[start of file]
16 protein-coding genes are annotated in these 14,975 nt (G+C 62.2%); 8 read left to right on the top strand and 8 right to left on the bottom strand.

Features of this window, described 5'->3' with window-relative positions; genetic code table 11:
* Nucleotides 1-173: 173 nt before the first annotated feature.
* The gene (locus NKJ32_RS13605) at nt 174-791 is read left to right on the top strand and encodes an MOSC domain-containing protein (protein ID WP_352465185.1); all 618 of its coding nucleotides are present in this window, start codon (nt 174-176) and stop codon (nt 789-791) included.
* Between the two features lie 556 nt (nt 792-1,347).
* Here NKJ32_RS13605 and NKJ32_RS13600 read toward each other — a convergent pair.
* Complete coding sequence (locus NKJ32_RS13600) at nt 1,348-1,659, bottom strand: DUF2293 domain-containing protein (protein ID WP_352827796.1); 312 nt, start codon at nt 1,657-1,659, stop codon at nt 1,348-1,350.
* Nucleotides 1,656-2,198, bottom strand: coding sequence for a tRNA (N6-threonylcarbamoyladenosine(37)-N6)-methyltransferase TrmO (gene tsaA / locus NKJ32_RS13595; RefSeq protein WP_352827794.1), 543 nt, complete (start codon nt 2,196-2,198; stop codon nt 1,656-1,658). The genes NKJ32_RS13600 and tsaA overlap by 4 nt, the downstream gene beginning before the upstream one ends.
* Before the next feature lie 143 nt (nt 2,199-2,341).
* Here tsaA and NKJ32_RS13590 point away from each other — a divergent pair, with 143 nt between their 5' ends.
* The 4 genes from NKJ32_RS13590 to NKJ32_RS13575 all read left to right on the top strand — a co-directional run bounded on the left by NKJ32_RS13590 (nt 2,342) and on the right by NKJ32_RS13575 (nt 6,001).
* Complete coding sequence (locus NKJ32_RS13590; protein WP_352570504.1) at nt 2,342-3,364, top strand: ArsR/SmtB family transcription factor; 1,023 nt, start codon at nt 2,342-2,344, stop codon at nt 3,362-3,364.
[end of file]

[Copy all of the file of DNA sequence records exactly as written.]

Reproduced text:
16 protein-coding genes are annotated in these 14,975 nt (G+C 62.2%); 8 read left to right on the top strand and 8 right to left on the bottom strand.

Features of this window, described 5'->3' with window-relative positions; genetic code table 11:
* Nucleotides 1-173: 173 nt before the first annotated feature.
* The gene (locus NKJ32_RS13605) at nt 174-791 is read left to right on the top strand and encodes an MOSC domain-containing protein (protein ID WP_352465185.1); all 618 of its coding nucleotides are present in this window, start codon (nt 174-176) and stop codon (nt 789-791) included.
* Between the two features lie 556 nt (nt 792-1,347).
* Here NKJ32_RS13605 and NKJ32_RS13600 read toward each other — a convergent pair.
* Complete coding sequence (locus NKJ32_RS13600) at nt 1,348-1,659, bottom strand: DUF2293 domain-containing protein (protein ID WP_352827796.1); 312 nt, start codon at nt 1,657-1,659, stop codon at nt 1,348-1,350.
* Nucleotides 1,656-2,198, bottom strand: coding sequence for a tRNA (N6-threonylcarbamoyladenosine(37)-N6)-methyltransferase TrmO (gene tsaA / locus NKJ32_RS13595; RefSeq protein WP_352827794.1), 543 nt, complete (start codon nt 2,196-2,198; stop codon nt 1,656-1,658). The genes NKJ32_RS13600 and tsaA overlap by 4 nt, the downstream gene beginning before the upstream one ends.
* Before the next feature lie 143 nt (nt 2,199-2,341).
* Here tsaA and NKJ32_RS13590 point away from each other — a divergent pair, with 143 nt between their 5' ends.
* The 4 genes from NKJ32_RS13590 to NKJ32_RS13575 all read left to right on the top strand — a co-directional run bounded on the left by NKJ32_RS13590 (nt 2,342) and on the right by NKJ32_RS13575 (nt 6,001).
* Complete coding sequence (locus NKJ32_RS13590; protein WP_352570504.1) at nt 2,342-3,364, top strand: ArsR/SmtB family transcription factor; 1,023 nt, start codon at nt 2,342-2,344, stop codon at nt 3,362-3,364.